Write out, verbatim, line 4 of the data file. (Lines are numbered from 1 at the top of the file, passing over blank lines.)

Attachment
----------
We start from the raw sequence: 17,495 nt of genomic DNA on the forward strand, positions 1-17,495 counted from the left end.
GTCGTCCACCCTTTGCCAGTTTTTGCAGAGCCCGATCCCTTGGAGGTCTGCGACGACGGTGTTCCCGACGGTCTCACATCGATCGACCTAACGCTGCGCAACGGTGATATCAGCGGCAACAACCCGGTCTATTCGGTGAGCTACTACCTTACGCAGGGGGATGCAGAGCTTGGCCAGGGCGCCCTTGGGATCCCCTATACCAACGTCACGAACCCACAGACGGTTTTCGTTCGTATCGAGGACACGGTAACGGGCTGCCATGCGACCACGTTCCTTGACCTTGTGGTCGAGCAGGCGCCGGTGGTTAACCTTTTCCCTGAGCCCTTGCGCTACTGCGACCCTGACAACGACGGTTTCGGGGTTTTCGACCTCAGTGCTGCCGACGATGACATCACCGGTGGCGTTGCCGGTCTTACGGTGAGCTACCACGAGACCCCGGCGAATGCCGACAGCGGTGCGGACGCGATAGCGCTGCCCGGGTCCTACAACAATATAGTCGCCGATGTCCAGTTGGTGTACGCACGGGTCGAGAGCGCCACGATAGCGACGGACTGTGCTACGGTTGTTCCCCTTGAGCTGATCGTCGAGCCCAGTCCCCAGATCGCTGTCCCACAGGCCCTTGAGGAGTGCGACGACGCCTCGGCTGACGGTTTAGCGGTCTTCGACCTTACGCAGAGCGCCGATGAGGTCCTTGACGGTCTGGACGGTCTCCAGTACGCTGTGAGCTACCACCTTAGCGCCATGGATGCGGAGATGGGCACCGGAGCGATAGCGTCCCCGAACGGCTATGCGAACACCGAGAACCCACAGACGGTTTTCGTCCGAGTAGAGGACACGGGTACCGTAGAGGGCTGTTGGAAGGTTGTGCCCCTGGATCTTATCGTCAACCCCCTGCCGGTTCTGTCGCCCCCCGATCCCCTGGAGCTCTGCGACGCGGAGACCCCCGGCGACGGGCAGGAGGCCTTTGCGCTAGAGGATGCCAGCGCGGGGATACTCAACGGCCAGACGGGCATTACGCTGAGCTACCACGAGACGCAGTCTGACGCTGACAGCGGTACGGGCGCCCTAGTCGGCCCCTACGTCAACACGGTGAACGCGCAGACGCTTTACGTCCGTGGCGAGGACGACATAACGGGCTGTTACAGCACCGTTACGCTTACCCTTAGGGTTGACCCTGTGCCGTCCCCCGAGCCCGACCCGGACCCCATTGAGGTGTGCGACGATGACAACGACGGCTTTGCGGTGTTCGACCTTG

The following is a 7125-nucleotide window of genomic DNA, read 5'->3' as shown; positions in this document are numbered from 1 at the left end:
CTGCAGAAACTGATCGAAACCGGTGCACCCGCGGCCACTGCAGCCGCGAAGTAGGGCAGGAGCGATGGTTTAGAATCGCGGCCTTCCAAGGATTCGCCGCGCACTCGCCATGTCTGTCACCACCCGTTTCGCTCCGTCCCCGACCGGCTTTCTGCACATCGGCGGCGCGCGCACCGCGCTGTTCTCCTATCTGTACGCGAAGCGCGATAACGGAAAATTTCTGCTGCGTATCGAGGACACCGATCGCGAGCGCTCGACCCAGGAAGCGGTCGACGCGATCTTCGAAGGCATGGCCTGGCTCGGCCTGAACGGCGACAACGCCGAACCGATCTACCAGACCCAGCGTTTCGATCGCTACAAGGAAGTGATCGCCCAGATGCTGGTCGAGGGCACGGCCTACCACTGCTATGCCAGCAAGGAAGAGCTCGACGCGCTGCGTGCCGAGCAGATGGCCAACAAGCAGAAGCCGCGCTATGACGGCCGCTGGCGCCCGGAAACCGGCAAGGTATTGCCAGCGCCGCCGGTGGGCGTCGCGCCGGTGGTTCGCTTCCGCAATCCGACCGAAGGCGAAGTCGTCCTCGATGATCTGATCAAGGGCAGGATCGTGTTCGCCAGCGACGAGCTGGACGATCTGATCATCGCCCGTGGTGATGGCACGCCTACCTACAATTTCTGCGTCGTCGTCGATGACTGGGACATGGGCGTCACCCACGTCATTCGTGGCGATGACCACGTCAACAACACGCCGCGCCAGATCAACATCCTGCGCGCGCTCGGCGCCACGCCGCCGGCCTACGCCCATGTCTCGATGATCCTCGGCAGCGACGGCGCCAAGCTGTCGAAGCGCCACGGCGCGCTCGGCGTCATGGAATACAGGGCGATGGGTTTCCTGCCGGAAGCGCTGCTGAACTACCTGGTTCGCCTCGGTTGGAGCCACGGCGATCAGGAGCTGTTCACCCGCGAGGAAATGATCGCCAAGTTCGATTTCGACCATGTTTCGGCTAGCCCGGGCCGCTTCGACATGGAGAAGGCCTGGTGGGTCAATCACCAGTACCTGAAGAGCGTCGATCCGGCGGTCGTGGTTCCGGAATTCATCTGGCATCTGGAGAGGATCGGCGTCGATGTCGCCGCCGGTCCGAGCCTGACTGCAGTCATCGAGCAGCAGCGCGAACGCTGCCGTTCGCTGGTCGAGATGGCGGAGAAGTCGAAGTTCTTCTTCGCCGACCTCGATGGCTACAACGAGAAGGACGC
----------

CTGCAGAAACTGATCGAAACCGGTGCACCCGCGGCCACTGCAGCCGCGAAGTAGGGCAGGAGCGATGGTTTAGAATCGCGGCCTTCCAAGGATTCGCCGCGCACTCGCCATGTCTGTCACCACCCGTTTCGCTCCGTCCCCGACCGGCTTTCTGCACATCGGCGGCGCGCGCACCGCGCTGTTCTCCTATCTGTACGCGAAGCGCGATAACGGAAAATTTCTGCTGCGTATCGAGGACACCGATCGCGAGCGCTCGACCCAGGAAGCGGTCGACGCGATCTTCGAAGGCATGGCCTGGCTCGGCCTGAACGGCGACAACGCCGAACCGATCTACCAGACCCAGCGTTTCGATCGCTACAAGGAAGTGATCGCCCAGATGCTGGTCGAGGGCACGGCCTACCACTGCTATGCCAGCAAGGAAGAGCTCGACGCGCTGCGTGCCGAGCAGATGGCCAACAAGCAGAAGCCGCGCTATGACGGCCGCTGGCGCCCGGAAACCGGCAAGGTATTGCCAGCGCCGCCGGTGGGCGTCGCGCCGGTGGTTCGCTTCCGCAATCCGACCGAAGGCGAAGTCGTCCTCGATGATCTGATCAAGGGCAGGATCGTGTTCGCCAGCGACGAGCTGGACGATCTGATCATCGCCCGTGGTGATGGCACGCCTACCTACAATTTCTGCGTCGTCGTCGATGACTGGGACATGGGCGTCACCCACGTCATTCGTGGCGATGACCACGTCAACAACACGCCGCGCCAGATCAACATCCTGCGCGCGCTCGGCGCCACGCCGCCGGCCTACGCCCATGTCTCGATGATCCTCGGCAGCGACGGCGCCAAGCTGTCGAAGCGCCACGGCGCGCTCGGCGTCATGGAATACAGGGCGATGGGTTTCCTGCCGGAAGCGCTGCTGAACTACCTGGTTCGCCTCGGTTGGAGCCACGGCGATCAGGAGCTGTTCACCCGCGAGGAAATGATCGCCAAGTTCGATTTCGACCATGTTTCGGCTAGCCCGGGCCGCTTCGACATGGAGAAGGCCTGGTGGGTCAATCACCAGTACCTGAAGAGCGTCGATCCGGCGGTCGTGGTTCCGGAATTCATCTGGCATCTGGAGAGGATCGGCGTCGATGTCGCCGCCGGTCCGAGCCTGACTGCAGTCATCGAGCAGCAGCGCGAACGCTGCCGTTCGCTGGTCGAGATGGCGGAGAAGTCGAAGTTCTTCTTCGCCGACCTCGATGGCTACAACGAGAAGGACGC